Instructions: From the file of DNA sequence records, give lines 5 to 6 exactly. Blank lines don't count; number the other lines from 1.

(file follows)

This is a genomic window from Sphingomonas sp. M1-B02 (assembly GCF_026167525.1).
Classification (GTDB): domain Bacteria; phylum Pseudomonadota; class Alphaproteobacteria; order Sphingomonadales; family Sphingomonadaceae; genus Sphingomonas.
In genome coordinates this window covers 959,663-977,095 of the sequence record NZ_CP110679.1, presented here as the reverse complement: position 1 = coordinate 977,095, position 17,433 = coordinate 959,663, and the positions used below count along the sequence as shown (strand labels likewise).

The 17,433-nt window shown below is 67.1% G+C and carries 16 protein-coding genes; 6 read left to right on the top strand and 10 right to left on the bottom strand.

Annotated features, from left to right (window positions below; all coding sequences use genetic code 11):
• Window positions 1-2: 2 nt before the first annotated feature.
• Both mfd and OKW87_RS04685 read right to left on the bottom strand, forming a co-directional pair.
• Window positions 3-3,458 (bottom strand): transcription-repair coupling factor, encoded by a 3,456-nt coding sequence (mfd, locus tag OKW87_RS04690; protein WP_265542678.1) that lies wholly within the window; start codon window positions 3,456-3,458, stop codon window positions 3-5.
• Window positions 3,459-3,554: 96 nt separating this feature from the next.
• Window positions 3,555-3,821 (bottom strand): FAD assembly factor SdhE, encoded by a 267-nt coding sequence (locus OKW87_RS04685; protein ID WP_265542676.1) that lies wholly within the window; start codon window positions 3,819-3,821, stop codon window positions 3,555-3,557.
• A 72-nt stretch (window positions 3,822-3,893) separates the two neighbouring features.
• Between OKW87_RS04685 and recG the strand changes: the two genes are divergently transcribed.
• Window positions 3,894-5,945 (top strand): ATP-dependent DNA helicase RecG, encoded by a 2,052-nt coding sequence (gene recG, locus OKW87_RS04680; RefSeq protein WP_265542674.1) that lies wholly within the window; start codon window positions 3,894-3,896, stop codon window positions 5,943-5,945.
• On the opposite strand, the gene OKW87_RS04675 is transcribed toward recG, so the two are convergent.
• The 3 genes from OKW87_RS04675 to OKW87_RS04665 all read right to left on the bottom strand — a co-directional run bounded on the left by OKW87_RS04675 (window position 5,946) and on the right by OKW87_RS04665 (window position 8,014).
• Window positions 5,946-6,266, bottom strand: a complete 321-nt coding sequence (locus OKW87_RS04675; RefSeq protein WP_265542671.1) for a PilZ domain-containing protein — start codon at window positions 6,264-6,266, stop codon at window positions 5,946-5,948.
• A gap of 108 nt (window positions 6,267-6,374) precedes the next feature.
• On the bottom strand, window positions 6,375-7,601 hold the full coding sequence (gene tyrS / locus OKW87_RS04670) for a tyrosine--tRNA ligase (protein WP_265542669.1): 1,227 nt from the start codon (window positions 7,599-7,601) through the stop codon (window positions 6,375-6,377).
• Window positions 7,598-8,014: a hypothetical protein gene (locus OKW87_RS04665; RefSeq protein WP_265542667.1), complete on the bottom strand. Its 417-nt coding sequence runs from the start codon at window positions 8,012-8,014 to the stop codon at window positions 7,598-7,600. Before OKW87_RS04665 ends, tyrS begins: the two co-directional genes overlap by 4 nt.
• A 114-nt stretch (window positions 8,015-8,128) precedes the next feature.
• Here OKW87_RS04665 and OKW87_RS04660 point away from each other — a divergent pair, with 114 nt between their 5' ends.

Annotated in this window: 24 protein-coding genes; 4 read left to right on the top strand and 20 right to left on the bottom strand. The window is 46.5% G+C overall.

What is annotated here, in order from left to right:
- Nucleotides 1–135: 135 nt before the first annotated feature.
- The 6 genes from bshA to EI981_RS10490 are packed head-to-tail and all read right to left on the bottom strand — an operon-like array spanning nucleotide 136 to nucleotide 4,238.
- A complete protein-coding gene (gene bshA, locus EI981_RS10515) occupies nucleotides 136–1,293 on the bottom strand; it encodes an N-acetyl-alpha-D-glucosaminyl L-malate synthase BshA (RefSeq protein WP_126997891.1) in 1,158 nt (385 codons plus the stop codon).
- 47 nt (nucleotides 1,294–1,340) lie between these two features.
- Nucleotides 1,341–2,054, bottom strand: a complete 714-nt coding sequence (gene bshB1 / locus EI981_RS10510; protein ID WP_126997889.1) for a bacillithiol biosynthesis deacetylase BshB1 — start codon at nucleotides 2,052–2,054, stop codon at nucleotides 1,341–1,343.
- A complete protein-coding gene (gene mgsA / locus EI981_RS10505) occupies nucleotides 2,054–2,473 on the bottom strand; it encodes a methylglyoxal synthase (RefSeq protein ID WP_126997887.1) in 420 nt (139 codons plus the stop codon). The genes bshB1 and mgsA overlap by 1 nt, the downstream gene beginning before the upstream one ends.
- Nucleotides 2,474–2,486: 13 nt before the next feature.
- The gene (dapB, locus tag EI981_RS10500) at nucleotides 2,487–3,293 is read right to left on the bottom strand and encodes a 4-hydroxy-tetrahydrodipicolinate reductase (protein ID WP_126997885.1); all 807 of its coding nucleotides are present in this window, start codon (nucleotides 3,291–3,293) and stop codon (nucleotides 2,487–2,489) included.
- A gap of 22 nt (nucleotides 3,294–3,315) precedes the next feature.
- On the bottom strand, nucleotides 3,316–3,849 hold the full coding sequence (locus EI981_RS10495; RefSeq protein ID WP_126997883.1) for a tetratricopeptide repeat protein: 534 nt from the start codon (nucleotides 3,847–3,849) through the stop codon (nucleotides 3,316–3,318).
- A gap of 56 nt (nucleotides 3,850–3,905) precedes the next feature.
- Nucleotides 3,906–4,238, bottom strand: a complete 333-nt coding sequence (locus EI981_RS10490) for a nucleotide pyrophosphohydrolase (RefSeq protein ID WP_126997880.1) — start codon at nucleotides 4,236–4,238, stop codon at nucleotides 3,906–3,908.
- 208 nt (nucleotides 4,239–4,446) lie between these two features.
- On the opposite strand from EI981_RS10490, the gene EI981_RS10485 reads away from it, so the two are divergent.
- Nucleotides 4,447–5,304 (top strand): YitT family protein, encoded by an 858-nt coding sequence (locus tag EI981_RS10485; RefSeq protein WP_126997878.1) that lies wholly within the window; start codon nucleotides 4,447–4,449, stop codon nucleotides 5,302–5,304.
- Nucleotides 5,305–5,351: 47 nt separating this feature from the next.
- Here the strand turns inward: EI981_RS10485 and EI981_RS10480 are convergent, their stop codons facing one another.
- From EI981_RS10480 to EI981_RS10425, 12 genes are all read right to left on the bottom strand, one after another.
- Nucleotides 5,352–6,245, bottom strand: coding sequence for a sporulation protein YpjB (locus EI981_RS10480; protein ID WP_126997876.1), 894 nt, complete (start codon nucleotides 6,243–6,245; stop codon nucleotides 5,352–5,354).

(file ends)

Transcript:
Annotated features, from left to right (window positions below; all coding sequences use genetic code 11):
• Window positions 1-2: 2 nt before the first annotated feature.